- A list of all financial transactions conducted by Harvard Management, its subsidiaries, and Highfields Capital involving Enron or any of its partnerships.

- Disclosure of any Harvard investments in private companies, partnerships or special purpose entities affiliated with Herbert Winokur.

- A full account of any contact or communication between fund managers at Harvard Management and its officers and Highfields Capital regarding Enron or its subsidiaries.

- A full account of contact or communication between officers of Harvard Management Company or Highfields Capital and Enron executives and officers.

- Disclosure of the participation of Enron executives and board members at sessions at HEPG and the ENRP.

5. Harvard University should outline a participatory process for selection of Harvard

Corporation members. This should involve all stakeholders¡Xfaculty, workers, and students.

Appendix

Relevant Biographical Information

Robert Belfer

Harvard affiliation: JD, Harvard; Patron of Harvard’s Belfer Center for International and Strategic Affairs; Harvard Committee on University Resources (1982-1989); Member of Visiting Board of Harvard’s John F. Kennedy School of Government

Enron affiliation: Enron’s largest stockholder, Enron Director since 1985

Sanjay Bhatnagar Harvard affiliation: MBA, Harvard

Enron affiliation: CEO of Enron India

Peter Fisher Harvard affiliation: JD, Harvard

Enron affiliation: Undesecretary of the Treasury; implicated in Enron scandal Citgroup Chairman Robert Rubin (see below) called Mr. Fisher to inquire about the possibility of Federal intervention in support of Enron. The New York Times reports: It was Fisher’s role as the administration's liaison to the markets that led Robert E. Rubin, the former Treasury secretary who is now chairman of the executive committee at Citigroup, one of Enron's two main lenders, to call him about the situation. It also made Mr. Fisher a natural point of contact for Enron itself. Whether simply to keep the government informed of financial problems at the dominant player in the burgeoning business of trading energy, as Enron says it was doing, or seeking assistance as it fought to survive, as the administration has suggested twice in recent days was the case, Mr. Fisher was clearly the go-to guy. In a government filing, Fisher recently disclosed that he owns at least 10,000 shares of Enron stock.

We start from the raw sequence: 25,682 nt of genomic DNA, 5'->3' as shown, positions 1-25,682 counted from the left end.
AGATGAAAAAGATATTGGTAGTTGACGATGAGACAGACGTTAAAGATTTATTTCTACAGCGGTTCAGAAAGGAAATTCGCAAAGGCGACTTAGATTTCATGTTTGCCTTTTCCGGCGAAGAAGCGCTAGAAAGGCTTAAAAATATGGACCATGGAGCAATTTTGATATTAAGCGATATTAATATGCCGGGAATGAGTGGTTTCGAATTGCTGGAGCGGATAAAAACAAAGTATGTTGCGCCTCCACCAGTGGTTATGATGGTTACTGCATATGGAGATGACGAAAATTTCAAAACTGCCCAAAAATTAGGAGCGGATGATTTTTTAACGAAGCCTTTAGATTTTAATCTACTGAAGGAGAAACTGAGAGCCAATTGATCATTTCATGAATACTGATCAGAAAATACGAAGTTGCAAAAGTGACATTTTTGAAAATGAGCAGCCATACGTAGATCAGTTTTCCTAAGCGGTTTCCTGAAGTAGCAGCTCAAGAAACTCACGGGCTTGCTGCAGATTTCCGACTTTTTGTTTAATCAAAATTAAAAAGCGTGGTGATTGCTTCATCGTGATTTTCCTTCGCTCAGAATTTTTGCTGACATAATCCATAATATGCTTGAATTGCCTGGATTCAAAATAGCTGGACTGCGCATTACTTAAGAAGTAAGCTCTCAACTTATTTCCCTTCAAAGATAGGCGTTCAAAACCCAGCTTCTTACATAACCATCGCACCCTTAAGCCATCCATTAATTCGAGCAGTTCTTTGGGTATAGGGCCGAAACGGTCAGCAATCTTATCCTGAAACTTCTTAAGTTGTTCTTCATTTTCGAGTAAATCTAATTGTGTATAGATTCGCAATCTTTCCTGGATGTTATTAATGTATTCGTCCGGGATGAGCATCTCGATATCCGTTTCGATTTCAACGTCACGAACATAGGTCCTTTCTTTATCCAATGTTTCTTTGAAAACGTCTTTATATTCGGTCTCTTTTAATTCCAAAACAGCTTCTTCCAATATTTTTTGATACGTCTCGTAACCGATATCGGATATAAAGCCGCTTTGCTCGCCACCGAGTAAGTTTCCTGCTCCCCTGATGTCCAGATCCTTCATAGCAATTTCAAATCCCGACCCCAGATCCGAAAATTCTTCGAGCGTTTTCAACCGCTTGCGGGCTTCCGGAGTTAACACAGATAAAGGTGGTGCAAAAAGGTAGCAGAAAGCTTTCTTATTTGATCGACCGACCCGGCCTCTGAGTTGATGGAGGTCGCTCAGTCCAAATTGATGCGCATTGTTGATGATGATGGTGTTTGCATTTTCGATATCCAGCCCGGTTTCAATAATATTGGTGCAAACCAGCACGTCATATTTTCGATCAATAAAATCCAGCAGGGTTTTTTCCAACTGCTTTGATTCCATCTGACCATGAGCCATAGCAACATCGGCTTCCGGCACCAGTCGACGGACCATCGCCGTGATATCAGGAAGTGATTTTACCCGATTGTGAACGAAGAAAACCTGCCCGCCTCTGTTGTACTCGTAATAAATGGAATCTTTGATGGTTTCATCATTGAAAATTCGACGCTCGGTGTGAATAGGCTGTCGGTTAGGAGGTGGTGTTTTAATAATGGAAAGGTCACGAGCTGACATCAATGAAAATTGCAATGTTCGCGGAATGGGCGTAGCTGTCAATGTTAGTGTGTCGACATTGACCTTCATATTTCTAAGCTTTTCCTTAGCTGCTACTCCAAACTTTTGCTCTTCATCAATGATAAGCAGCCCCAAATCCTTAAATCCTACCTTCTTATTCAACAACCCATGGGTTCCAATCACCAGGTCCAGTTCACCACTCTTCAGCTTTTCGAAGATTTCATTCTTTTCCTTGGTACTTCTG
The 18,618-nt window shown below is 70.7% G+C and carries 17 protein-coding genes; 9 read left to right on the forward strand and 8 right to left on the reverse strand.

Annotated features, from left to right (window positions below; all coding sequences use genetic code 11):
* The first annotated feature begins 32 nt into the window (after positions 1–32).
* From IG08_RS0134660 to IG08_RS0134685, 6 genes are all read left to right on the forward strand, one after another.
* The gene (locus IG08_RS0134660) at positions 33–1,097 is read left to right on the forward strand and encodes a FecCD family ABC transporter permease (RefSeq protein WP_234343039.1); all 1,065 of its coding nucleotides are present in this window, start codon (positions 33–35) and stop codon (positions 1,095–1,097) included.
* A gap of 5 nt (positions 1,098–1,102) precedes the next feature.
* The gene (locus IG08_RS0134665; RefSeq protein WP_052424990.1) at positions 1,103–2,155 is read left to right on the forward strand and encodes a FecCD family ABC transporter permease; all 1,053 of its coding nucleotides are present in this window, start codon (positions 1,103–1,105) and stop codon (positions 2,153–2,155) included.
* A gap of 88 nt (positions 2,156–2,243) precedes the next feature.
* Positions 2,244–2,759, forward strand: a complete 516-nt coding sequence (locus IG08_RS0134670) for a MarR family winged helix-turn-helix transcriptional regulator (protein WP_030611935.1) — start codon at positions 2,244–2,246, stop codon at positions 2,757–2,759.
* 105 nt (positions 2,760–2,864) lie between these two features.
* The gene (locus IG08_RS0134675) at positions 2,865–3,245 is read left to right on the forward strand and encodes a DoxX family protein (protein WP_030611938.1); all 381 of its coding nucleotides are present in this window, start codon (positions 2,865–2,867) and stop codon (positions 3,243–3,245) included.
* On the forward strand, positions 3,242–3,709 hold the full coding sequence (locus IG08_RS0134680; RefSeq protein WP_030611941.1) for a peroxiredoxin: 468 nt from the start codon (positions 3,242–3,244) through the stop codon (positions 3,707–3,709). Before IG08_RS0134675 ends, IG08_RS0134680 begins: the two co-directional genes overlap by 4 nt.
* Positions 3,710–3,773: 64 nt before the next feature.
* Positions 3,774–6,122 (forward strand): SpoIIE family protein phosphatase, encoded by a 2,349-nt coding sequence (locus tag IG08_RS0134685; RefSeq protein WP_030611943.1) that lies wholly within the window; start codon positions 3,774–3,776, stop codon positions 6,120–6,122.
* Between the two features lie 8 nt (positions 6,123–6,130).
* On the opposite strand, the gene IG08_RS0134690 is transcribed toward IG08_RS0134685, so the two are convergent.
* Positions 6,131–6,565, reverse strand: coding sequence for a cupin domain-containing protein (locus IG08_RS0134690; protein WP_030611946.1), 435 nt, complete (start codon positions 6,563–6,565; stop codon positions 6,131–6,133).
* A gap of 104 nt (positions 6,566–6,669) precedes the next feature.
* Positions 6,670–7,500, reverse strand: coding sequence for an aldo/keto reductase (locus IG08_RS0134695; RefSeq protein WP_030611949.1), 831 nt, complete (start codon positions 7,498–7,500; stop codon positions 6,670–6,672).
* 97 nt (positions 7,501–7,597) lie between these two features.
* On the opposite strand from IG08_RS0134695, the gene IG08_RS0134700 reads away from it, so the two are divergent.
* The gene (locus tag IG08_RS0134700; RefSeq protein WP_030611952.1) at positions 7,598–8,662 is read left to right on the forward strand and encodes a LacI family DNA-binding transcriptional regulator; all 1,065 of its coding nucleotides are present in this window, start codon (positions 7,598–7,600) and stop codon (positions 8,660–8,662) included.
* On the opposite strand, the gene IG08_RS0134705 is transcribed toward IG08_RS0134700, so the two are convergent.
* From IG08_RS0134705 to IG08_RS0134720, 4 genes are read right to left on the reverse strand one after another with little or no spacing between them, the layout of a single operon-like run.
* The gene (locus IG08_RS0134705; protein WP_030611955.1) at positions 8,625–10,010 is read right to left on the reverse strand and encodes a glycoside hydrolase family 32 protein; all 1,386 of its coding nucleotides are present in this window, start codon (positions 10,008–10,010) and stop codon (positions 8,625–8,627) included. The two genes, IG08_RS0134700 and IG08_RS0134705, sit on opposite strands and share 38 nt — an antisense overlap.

Pankaj Ghemawat

Harvard affiliation: Professor, Harvard Business School; MBA, Harvard

Enron affiliation: Member, Enron advisory council

William Hogan

Harvard affiliation: Professor, Kennedy School of Government; Director, Harvard Electric Policy Group (HEPG)

Enron affiliation: HEPG receives Enron funding

Jonathon Jacobson

Harvard affiliation: AB, MBA, Harvard; currently manages in excess of $2 billion of Harvard’s endowment through Highfields Capital

Enron affiliation: Highfields Capital, and Harvard in-turn, short-sold nearly 3 million Enron shares just prior to the collapse of the stock

Lawrence Lindsey

Harvard affiliation: MA and Ph.D, Harvard; former Harvard faculty, Department of Economics

Enron affiliation: Chief White House economist; Enron advisory board; Citigroup consultant Lindsey’s proximity to the president place him at the center of inquiry regarding Enron’s relationship to the White House before and after the company’s collapse. The New York Times reports, “Before he became the president's top economic counselor, Lawrence B. Lindsey was a paid adviser to Enron.” Lindsey’s position at Enron and consulting for Citigroup, Enron’s banker, will continue to raise questions about the White House’s relationship to the Enron scandal.